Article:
Diary

Election: Obama Has No Coattails

May 18 primary elections in three states showed that president Obama has very short political coattails.

 

In Pennsylvania, a swing state that Obama carried with 55% of the vote in 2008, the 80-year-old Democrat US senator Arlen Specter lost his primary bid for a sixth term by a wide margin of 54-46. The winner was 2-term congressman and former Navy admiral Joe Sestak, who is much more liberal than Specter.

 

Political analyst James Carville once said jokingly that “Pennsylvania has Pittsburgh in the west, Philadelphia in the east, and Alabama in between”.

 

Specter’s big loss comes after Obama and vice president Joe Biden endorsed Specter, who changed from a Republican to a Democrat in 2009. But Sestak effectively used TV ads that showed Specter being endorsed in the 2004 election and thereafter by Republican president George W. Bush.

 

In that 2004 race, Specter defeated Pat Toomey in the Republican primary, and would have faced Toomey again in the 2010 primary. So he switched to the Democrat party because he felt he was going to lose to the younger and more conservative Toomey. Instead he now has lost to Sestak.

 

Sestak will face pro-growth conservative Toomey in November. Toomey easily won his primary race on Tuesday.

 

Obama made no effort to visit Pennsylvania to help Specter, and for good reason. In the last three states where Obama personally campaigned for the candidate, all three Democrats lost – in New Jersey, Virginia and Massachusetts.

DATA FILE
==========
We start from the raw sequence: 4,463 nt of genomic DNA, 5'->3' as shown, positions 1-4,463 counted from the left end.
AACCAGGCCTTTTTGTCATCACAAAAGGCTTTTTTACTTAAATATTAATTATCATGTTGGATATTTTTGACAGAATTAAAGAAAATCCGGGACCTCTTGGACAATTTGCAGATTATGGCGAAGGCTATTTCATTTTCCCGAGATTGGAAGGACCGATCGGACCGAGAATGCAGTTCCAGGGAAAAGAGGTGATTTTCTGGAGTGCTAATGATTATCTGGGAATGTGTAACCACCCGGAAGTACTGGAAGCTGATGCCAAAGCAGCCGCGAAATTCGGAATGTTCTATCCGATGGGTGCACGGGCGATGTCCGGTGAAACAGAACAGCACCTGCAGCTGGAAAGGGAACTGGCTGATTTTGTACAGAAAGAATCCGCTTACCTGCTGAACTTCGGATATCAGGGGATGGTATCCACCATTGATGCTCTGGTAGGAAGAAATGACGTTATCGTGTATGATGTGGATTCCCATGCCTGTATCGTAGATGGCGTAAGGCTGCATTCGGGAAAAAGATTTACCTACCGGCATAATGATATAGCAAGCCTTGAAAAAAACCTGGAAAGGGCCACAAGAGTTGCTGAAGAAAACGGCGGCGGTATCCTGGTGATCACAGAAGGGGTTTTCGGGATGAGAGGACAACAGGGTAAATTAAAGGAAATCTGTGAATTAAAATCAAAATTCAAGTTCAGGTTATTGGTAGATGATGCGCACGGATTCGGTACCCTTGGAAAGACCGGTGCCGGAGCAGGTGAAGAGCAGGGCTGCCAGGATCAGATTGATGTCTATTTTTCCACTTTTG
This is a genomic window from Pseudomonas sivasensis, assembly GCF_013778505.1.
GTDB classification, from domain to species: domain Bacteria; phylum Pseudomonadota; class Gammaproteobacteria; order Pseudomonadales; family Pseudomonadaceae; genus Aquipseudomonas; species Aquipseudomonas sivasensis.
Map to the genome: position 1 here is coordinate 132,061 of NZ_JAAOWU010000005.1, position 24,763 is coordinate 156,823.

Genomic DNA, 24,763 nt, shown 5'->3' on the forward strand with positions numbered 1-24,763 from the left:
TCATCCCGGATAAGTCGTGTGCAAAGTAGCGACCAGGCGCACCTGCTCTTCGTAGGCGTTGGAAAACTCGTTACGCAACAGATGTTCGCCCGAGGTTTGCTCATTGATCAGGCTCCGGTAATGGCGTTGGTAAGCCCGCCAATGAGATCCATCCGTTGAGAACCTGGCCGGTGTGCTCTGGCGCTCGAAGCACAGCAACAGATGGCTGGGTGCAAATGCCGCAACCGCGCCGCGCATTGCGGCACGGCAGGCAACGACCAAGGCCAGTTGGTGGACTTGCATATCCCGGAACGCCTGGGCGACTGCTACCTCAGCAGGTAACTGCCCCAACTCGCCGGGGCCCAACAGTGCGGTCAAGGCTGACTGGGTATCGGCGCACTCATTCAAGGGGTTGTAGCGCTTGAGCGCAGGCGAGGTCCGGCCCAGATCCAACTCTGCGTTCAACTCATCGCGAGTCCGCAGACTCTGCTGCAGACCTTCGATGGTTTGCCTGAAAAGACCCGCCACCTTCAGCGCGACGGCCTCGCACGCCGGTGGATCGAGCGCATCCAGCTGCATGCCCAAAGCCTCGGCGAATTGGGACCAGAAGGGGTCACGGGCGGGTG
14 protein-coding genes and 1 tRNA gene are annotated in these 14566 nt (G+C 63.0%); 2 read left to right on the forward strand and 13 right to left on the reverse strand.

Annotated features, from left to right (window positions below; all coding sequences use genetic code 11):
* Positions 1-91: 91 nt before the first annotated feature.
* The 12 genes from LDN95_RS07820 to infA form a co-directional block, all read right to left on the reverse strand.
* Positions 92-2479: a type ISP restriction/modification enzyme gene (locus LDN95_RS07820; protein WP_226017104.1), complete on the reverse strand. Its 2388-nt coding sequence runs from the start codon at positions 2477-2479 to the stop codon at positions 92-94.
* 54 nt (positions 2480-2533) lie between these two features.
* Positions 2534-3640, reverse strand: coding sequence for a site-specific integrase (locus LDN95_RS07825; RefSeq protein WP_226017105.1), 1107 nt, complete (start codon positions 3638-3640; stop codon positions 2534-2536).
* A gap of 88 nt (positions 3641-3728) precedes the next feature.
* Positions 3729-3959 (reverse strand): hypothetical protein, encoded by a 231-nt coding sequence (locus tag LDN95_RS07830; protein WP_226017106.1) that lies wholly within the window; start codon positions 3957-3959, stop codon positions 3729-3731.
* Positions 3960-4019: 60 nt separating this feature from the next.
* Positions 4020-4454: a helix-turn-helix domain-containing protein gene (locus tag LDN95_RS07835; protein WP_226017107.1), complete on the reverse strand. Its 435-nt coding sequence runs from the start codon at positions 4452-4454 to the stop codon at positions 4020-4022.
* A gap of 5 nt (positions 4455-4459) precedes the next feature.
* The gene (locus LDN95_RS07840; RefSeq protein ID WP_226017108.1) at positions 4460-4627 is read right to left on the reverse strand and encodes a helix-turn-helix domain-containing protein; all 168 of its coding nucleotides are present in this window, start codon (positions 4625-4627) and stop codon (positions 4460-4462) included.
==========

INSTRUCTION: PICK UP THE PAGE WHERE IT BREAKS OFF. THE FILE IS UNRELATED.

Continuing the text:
White House press secretary Robert Gibbs had said before election day that Obama was watching the primary races “not that closely”. Which is nonsense. Obama’s entire life is built on political power and he is going to follow it, moment by moment.

 

Republicans will be happy to see the turncoat Specter defeated. Pennsylvania voters apparently saw Specter as a Washington opportunist in his party switch.

 

In another important race, Mark Critz, a Democrat, won a special election in southwestern Pennsylvania’s 12th congressional district to fill the seat of the late Democrat John Murtha, who was first elected in 1974 and who died unexpectedly this past Winter. Late returns showed Critz winning by 8 points over Republican Tea Partier and businessman Tim Burns.

 

Unfortunately for Obama, Critz ran as a conservative Democrat against Obama policies of health care and cap and trade. Critz is pro-life and pro-gun. Burns was expected to have had a chance to take the seat. He may run again in November when the seat comes up in the normal election cycle.

 

The 12th district, which voted for Kerry in 2004 then McCain in 2008, has a 2-to-1 majority Democrat registration, with a big blue collar population in the industrial/coal belt of the state including Johnstown, the industrial city of the famous 19th century flood. Critz ran as a Blue Dog conservative. But many Blue Dogs run as conservatives then vote liberal once  in office. Critz should be watched closely for this behavior.

 

Obama’s approval numbers in the district are reported to be under 40%.

 

In Arkansas, incumbent US senator Blanche Lincoln, seeking a 3rd term in Washington, defeated her primary challenge from the left from union-backed lieutenant governor Bill Halter, who played an anti-incumbent game against Lincoln, But Lincoln did not get 50% of the vote in the three-way contest. So they will have another primary. That race went 45-43 to Lincoln who is considered vulnerable in the general election in November, having voted with Obama on many issues including the health-care bill and bank bailouts.